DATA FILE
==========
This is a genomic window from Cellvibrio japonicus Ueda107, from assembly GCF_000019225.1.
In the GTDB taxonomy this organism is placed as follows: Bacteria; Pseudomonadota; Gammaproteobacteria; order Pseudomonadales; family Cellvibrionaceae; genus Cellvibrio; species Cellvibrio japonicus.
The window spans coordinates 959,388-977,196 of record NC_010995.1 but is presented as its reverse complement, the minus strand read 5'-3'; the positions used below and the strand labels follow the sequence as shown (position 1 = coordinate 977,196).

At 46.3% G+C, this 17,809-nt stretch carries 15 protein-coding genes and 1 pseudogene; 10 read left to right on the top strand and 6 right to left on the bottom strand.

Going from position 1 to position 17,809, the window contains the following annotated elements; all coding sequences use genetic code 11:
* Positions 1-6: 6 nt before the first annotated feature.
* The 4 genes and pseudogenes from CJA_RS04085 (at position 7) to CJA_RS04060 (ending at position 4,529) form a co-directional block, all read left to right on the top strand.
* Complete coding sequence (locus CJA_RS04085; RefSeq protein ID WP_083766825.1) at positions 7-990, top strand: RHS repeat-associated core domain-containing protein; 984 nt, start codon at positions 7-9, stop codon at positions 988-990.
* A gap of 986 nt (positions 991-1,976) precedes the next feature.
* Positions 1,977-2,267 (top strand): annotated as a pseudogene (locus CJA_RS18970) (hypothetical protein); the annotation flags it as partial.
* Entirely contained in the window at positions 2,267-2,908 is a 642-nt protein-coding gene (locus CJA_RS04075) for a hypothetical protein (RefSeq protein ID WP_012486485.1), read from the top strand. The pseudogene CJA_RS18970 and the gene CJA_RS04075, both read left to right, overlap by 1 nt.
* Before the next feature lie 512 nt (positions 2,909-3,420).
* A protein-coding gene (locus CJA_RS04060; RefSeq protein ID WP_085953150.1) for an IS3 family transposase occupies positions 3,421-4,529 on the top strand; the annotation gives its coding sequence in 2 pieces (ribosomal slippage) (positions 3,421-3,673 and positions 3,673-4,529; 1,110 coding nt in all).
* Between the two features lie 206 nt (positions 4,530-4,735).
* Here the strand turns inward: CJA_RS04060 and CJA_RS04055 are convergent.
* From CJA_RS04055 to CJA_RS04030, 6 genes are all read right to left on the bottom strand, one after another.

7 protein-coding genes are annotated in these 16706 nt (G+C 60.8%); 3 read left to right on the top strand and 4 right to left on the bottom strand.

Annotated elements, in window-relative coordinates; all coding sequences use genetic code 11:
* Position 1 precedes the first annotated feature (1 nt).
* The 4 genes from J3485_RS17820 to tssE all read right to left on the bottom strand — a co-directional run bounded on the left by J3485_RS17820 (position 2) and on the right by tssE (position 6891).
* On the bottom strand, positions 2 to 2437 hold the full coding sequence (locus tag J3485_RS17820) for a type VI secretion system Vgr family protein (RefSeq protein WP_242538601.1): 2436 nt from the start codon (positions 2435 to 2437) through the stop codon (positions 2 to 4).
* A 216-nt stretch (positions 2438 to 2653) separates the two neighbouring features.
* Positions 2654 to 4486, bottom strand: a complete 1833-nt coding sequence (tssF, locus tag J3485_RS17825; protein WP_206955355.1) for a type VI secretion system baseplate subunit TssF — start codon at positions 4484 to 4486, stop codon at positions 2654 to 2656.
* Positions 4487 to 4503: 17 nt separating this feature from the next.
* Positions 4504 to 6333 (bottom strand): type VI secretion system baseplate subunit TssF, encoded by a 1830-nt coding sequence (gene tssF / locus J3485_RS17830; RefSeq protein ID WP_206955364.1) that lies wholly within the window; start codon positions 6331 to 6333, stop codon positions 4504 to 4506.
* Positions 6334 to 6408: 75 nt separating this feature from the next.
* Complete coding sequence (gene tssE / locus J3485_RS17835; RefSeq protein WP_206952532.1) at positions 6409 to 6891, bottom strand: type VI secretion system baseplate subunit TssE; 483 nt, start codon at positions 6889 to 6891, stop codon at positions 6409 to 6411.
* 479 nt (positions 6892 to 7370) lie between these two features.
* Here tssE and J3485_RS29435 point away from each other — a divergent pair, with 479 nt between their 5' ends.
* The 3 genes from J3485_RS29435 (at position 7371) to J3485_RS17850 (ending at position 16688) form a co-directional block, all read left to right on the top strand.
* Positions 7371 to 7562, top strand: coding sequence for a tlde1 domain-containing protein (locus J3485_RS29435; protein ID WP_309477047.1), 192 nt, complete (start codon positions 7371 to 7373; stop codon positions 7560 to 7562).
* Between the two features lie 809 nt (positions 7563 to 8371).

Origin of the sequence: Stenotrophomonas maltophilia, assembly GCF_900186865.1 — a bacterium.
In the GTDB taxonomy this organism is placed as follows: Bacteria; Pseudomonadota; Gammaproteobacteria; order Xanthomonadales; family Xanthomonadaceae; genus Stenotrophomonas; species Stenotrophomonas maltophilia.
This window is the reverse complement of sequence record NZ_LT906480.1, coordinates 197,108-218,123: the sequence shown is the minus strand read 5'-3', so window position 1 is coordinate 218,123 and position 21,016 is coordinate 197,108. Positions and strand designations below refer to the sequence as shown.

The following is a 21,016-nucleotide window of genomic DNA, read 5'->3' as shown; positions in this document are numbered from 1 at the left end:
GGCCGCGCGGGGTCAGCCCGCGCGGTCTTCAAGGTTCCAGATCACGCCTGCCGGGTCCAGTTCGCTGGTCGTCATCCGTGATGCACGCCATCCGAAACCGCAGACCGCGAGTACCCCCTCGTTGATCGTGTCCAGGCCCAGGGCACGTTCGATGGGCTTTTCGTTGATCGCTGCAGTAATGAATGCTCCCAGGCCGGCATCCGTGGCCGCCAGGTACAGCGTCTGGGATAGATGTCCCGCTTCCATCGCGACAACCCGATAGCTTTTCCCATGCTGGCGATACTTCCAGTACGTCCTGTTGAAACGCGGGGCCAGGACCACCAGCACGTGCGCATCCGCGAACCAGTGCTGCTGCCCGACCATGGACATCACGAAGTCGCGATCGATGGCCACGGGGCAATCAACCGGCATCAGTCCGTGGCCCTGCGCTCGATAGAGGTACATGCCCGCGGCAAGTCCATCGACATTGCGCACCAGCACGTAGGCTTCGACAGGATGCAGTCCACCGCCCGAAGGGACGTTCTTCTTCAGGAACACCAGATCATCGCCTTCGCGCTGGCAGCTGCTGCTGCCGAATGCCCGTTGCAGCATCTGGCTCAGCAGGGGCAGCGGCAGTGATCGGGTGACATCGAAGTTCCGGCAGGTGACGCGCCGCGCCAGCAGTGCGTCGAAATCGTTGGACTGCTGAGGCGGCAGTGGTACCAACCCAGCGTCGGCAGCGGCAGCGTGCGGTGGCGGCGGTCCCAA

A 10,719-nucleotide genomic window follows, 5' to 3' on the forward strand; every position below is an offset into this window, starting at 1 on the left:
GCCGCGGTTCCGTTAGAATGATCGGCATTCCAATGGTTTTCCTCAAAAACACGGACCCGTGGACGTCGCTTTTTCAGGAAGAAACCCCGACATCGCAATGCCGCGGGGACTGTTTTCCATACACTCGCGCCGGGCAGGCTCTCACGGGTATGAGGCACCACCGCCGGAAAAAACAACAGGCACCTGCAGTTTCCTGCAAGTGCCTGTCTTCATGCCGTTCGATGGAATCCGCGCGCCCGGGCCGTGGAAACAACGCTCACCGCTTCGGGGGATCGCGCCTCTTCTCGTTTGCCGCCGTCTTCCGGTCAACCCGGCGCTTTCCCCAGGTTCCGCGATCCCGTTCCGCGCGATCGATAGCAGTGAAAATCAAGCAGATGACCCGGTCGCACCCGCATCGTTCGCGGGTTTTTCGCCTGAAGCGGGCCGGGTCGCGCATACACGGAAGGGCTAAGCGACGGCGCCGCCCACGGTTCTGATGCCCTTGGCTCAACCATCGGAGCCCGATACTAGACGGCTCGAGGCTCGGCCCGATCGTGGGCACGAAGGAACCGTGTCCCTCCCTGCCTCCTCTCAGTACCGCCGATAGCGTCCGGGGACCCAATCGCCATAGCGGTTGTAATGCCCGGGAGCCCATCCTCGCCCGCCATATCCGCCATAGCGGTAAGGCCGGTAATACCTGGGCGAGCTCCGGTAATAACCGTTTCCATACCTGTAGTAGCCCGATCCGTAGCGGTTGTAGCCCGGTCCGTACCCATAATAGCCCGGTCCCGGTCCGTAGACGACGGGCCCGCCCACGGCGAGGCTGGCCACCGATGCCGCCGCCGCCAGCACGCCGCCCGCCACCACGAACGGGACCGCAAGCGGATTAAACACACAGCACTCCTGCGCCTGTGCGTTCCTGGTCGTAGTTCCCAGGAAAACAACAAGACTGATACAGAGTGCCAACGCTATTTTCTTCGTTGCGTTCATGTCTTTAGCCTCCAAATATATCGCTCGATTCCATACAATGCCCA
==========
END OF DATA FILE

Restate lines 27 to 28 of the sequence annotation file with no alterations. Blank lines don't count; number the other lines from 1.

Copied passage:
* Complete coding sequence (gene tssE / locus J3485_RS17835; RefSeq protein WP_206952532.1) at positions 6409 to 6891, bottom strand: type VI secretion system baseplate subunit TssE; 483 nt, start codon at positions 6889 to 6891, stop codon at positions 6409 to 6411.
* 479 nt (positions 6892 to 7370) lie between these two features.